Starting from 2014 the INTOSAI Working group on Audit of Extractive Industries (WGEI) organizes a yearly meeting with its members together with regional bodies and/or external speakers in the extractive industries (EI) sector. In exception, the annual meeting held this year is a working meeting for the WGEI Steering Committee (SC) members, where regional bodies and a range of external speakers were also invited.
The main objective of the Steering Committee meeting that took place from 25th- 28th September at the U.S. Government Accountability Office (GAO) in Washington D.C., is to chart the way forward regarding the implementation of WGEI’s three-year Activity plan for 2017-2019. The SC meeting had very fruitful discussions about the activity plan and identified specific goals and tasks to be implemented under different activities. During the meeting, several presentations and papers were presented by activity leaders. The external subject matter experts were also brought in to address the steering committee members on the key topical issues facing the extractive industries.
Implementation of the three-year activity plan
Some of the points deliberated involved the Working group’s role in facilitating knowledge sharing for Supreme Audit Institutions (SAIs) regarding the audit of the extractive industries sector. This role includes organizing trainings and sharing published audit reports and guidelines for the audit of extractive industries. To promote knowledge and experience sharing in the audit of EI, there is still a need to increase the visibility of audit reports, map existing guidelines and organize capacity-building activities for the benefit of the members. In organizing capacity building trainings and workshops, it is important to cover the different regional areas such that as many members as possible are engaged and included. In addition, the topics tackled in the trainings should be relevant for the SAIs and be based on their needs.
The annual meeting also reflected upon the need of engaging external stakeholders as well as WGEI members in the activities of the Working group. The objectives of the discussion was to identify relevant stakeholders that can support SAIs in the EI-audit, promote the role of SAIs and to define possible strategies for how the Working group can strengthen relations with these stakeholders and better utilize their knowledge, networks and resources in enhancing SAI impact.
Topical issues discussed
Some of the topical issues discussed included among others Sustainable Development Goals (SDGs) and their linkage to extractive industries, and Illicit Financial Flows (IFFs) as a development challenge to many developing economies especially Africa. The meeting also discussed the Canadian practice audit guidelines for mining. This guide mainly helps performance auditors in planning and conducting the audit as well as reporting the results of the mining and petroleum audits effectively. This guide provides a list of questions that can be considered when planning an audit, and it has a useful tool that could also assist in risk analysis, in addition to key context information and useful references.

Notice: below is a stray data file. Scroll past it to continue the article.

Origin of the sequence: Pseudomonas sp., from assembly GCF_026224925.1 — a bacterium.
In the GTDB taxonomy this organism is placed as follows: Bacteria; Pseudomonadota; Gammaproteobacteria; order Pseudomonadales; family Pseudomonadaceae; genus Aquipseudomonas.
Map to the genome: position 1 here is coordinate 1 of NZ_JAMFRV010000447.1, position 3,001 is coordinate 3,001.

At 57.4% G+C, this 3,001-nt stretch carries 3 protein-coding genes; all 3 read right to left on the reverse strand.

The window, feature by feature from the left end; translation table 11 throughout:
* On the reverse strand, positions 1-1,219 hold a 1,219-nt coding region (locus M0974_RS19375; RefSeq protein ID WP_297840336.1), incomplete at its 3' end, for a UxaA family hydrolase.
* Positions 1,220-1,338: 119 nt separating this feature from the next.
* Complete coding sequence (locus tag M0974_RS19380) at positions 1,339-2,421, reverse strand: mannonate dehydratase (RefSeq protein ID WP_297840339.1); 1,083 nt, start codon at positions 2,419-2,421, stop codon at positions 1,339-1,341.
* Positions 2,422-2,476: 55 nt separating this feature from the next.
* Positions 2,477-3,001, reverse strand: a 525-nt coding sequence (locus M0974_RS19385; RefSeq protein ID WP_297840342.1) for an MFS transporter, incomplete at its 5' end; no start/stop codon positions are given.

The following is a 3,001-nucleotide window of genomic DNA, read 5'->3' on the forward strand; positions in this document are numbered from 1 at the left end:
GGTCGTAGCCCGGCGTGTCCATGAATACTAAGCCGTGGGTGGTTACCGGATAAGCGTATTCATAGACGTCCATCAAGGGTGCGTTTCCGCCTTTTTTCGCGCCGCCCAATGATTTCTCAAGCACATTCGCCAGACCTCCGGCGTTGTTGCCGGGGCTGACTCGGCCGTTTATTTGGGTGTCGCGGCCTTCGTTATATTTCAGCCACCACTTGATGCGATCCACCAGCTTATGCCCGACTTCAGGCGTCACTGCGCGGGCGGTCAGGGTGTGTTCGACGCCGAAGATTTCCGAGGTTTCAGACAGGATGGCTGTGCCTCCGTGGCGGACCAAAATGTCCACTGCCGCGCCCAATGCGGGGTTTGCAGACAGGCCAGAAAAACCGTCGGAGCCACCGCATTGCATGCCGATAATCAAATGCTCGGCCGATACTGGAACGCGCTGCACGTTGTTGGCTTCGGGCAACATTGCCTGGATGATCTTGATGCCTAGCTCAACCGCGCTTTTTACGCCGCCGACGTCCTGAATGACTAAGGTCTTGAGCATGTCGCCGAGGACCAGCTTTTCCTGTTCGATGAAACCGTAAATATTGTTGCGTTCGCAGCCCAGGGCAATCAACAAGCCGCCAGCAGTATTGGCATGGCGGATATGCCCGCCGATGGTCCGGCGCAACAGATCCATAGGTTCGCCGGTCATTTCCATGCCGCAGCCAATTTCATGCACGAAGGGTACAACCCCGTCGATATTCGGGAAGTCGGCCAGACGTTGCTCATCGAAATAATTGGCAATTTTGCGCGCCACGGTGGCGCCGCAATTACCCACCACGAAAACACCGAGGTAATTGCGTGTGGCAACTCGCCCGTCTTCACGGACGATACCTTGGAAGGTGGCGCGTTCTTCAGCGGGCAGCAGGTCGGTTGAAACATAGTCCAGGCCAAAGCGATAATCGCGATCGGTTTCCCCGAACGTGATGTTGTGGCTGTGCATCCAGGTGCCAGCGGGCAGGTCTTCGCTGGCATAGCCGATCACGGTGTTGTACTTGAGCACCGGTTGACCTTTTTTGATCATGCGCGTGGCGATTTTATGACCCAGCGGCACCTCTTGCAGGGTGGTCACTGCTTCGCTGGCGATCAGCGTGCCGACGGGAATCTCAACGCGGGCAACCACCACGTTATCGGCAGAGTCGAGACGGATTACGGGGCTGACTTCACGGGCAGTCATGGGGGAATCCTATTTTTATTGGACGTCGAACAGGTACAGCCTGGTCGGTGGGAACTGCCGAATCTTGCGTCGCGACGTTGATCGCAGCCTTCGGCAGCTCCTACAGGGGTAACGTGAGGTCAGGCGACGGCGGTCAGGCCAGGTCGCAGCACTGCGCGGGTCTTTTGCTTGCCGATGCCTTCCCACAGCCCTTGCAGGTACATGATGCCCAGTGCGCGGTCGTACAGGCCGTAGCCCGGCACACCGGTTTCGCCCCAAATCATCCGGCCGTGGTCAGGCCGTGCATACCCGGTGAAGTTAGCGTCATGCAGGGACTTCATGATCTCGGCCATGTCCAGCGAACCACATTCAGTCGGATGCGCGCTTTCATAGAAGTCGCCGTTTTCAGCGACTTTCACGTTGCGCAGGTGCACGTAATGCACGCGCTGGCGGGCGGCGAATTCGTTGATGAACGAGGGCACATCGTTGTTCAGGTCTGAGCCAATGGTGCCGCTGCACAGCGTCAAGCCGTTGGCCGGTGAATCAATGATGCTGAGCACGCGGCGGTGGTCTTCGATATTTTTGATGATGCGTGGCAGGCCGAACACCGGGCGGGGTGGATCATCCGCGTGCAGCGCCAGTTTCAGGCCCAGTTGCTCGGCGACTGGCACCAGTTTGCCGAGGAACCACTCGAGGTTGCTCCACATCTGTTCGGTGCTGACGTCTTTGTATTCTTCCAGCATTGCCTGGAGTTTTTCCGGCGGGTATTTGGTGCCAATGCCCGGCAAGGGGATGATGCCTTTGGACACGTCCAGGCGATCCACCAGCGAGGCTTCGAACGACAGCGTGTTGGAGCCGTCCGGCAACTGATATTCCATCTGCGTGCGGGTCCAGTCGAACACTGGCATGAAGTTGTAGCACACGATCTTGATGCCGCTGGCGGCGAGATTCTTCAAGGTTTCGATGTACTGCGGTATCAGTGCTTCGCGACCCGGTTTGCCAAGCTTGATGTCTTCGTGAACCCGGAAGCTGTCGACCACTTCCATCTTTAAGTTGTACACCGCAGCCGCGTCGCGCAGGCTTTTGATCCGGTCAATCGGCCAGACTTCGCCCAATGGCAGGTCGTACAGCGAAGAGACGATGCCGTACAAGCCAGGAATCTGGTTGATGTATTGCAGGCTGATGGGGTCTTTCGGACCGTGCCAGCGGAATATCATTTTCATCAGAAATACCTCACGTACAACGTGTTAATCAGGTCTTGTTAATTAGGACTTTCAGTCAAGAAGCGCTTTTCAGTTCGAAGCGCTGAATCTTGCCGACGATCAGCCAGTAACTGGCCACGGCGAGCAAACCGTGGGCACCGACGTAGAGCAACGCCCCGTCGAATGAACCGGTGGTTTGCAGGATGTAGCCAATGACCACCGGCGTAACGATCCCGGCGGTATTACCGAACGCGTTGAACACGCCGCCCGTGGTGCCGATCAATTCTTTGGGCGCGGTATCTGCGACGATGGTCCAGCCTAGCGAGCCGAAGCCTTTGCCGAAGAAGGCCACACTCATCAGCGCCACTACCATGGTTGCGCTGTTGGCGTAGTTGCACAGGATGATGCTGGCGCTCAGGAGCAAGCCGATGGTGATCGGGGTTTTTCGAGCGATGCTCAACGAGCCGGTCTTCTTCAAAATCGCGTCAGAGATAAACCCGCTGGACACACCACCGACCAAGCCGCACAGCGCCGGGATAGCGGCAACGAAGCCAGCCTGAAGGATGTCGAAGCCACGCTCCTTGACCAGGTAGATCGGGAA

The steering committee members were also updated on extractive industries guidelines by AFROSAI-E. In this regard, AFROSAI-E introduced an updated conception of the value chain. This stresses the fact that legal frameworks are consulted at every stage of the value chain and that implementation of sustainable policies is considered at every stage of the chain.
The SAI of Uganda presented to the committee the cost recovery guidelines developed in conjunction with the colleagues from the Norwegian audit office. This manual applies the requirements of the International Standards of Supreme Audit Institutions (ISSAIs) for compliance auditing: ISSAI 400 and ISSAI 4000. This was chosen because it allows for the interpretation of an authority (law, regulation or agreement) as the basis for criteria. The costs which are deemed as recoverable must be necessary, economical, appropriate and related to petroleum operations. In the case of SAI Uganda, once a certain figure is determined as recoverable, the recoverability is capped to 60% of production and the rest is carried forward to subsequent years.
All in all the discussions from the meeting resulted in further points of action to ensure a better implementation of the activity plan. Some of the key decisions made during the meeting are as follows. The SC members agreed that the current chair to continue until 2022 (term of nine years). In addition, the SC meeting decided to expand the steering committee membership from the current 5 to ten members. WGEI general meetings will take place every three years, which culminates with the completion and report of the work plan, as well as the work plan for the next three years and the working steering committee meetings to take place every year.
The steering committee also decided to elaborate a strategy for external stakeholder engagement and pursue funding opportunities with selected donors. Furthermore, to ease the implementation of the WGEI activities, the SC resolved to implement the Extractive Industry activities through the INTOSAI regional bodies. Notably, engaging WGEI members is crucial to better promote knowledge and experience sharing between SAIs pertaining the audit of extractive industries.
By SSali Edward and Stefanie Grace G. Fernandez